"Another 700 million years of the larger and much more intricate eukaryotic cells, but no aggregation to multicellular animal life. Then, in the 100-million year wink of a geological eye, three outstandingly different faunas—from Ediacara to Tommotian, to Burgess. Since then, more than 500 million years of wonderful stories, triumphs, and tragedies, but not a single new phylum, or basic anatomical design, added to the Burgess complement."

In other words, the emergence of complex multicellular organisms, the basis of all life as we know it today, did not arise out of a slow, gradual "evolutionary" accumulation of adaptive changes, but in a sudden, qualitative leap. This was a veritable biological revolution, in which, "in a geological moment near the beginning of the Cambrian, nearly all modern phyla made their first appearance, along with an even greater array, of anatomical experiments that did not survive very long thereafter." During the Cambrian period, nine phyla (the basic unit of differentiation within the animal kingdom) of marine invertebrates appeared for the first time, including protozoa, coelenterata (jellyfish, sea-anemones), sponges, molluscs and trilobites. It took about 120 million years for the complete range of invertebrate phyla to evolve. On the other hand, we had the rapid demise of the stromatolites, which had been the dominant life-form for 2 billion years.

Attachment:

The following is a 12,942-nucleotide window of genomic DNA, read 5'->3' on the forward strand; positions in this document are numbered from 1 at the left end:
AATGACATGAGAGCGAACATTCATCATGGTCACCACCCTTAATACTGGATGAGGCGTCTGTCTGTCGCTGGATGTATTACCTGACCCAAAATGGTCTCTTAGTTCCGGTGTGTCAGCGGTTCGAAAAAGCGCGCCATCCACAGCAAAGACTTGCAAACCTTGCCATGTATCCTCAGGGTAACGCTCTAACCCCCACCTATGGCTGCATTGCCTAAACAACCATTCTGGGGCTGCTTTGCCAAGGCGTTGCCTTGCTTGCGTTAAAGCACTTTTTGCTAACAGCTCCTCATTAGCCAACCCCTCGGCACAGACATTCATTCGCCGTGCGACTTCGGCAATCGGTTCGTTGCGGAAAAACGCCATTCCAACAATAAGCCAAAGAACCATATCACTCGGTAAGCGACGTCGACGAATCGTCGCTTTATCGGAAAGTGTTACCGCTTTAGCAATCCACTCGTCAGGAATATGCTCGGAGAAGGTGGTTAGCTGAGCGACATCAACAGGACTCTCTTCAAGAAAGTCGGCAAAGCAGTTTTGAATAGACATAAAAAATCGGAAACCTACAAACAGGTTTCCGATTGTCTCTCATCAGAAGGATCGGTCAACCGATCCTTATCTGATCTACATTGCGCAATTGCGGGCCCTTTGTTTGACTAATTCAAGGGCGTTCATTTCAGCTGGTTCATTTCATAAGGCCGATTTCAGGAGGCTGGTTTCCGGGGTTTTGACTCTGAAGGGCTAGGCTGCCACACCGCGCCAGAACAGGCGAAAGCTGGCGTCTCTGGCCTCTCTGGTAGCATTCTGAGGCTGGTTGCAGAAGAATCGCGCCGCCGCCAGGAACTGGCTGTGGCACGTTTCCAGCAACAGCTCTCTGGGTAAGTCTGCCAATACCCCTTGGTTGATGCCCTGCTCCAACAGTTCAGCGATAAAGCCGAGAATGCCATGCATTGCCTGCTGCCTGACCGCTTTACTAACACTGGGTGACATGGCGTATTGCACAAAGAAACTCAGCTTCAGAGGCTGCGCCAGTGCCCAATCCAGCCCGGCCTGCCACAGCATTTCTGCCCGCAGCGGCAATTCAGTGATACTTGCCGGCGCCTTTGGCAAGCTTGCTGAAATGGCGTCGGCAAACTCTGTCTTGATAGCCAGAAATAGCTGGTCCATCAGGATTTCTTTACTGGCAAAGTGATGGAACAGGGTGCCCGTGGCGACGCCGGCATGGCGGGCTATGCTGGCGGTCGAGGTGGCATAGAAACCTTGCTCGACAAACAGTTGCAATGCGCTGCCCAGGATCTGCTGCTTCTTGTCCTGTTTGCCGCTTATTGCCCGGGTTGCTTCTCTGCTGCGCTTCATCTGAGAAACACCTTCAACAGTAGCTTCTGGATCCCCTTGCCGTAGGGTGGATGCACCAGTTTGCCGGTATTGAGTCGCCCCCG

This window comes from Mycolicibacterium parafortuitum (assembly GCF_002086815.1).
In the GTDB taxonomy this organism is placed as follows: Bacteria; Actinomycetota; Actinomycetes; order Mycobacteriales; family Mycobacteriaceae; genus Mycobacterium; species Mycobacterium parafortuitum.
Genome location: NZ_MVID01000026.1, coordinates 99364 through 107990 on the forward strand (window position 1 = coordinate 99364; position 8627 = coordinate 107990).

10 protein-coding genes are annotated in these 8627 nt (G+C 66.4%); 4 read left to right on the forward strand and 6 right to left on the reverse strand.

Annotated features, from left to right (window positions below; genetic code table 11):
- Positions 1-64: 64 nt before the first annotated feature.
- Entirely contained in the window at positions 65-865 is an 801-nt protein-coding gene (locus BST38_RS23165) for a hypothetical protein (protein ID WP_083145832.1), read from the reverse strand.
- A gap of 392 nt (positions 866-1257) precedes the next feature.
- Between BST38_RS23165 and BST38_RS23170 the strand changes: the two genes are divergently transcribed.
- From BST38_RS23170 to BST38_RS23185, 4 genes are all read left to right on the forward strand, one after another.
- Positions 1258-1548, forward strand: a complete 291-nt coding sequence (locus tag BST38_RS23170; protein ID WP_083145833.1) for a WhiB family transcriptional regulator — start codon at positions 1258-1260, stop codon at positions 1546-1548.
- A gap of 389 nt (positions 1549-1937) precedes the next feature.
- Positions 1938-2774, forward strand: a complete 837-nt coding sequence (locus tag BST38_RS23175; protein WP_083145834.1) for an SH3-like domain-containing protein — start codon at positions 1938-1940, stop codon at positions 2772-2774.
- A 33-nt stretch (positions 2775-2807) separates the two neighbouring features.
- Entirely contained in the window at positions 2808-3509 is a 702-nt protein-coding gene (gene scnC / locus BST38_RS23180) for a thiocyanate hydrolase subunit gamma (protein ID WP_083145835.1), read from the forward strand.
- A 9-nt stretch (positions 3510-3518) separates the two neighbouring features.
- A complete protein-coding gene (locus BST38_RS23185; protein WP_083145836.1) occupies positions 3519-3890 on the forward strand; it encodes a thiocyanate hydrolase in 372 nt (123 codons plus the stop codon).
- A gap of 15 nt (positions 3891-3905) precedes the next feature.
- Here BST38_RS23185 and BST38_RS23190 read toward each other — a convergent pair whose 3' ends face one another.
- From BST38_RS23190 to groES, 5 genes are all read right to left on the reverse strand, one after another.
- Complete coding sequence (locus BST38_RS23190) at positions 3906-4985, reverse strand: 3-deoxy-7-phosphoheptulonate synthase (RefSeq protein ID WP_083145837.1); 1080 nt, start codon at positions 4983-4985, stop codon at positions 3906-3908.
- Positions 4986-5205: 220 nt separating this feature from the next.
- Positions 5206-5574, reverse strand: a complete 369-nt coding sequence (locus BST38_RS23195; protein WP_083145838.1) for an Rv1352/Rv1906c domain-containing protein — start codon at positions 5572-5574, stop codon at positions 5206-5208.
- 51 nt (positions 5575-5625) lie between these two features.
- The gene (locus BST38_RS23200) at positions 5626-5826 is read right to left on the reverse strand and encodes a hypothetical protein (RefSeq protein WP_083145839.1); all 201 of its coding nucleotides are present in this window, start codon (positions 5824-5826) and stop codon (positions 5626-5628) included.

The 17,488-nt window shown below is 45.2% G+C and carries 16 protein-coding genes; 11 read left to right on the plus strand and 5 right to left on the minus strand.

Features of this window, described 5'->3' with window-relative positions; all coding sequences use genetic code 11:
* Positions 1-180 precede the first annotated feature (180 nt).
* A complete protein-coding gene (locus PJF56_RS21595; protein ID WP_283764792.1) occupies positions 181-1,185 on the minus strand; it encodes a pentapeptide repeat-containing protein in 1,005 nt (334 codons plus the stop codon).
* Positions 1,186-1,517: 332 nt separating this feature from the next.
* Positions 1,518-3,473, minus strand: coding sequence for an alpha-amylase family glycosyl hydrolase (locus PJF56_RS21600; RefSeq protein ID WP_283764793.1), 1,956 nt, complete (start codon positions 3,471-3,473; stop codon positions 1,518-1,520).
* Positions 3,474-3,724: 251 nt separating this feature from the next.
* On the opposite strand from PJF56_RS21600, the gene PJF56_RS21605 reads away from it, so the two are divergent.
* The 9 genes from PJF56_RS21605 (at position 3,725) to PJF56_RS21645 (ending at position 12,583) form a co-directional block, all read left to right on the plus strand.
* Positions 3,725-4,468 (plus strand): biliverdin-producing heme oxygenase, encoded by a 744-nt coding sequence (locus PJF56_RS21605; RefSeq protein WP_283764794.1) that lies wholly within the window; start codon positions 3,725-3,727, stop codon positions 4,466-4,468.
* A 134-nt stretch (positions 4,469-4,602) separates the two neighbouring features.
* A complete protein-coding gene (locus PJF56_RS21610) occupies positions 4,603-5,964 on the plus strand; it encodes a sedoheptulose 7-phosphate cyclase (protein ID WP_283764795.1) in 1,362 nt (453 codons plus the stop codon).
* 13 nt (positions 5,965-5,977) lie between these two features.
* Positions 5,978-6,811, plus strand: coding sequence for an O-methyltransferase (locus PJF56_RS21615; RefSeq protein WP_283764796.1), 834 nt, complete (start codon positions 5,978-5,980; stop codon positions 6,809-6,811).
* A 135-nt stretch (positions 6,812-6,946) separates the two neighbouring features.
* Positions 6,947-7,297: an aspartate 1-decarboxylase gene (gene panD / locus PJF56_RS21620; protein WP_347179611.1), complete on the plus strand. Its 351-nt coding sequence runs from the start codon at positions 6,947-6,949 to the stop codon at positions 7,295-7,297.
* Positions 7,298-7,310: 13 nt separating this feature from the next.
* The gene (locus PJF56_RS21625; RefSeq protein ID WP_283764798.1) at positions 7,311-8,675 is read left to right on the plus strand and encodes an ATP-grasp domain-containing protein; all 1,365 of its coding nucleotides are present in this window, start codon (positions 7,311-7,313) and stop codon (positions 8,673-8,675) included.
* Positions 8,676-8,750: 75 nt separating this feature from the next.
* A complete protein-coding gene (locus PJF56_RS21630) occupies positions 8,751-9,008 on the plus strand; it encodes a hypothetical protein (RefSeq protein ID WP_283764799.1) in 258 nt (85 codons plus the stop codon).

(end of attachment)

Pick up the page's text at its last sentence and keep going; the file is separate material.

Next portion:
"Modern multicellular animals make their first uncontested appearance in the fossil record some 570 million years ago—and with a bang, not a protracted crescendo. This ‘Cambrian explosion’ marks the advent (at least into direct evidence) of virtually all major groups of modern animals—and all within the minuscule span, geologically speaking, of a few million years." (21)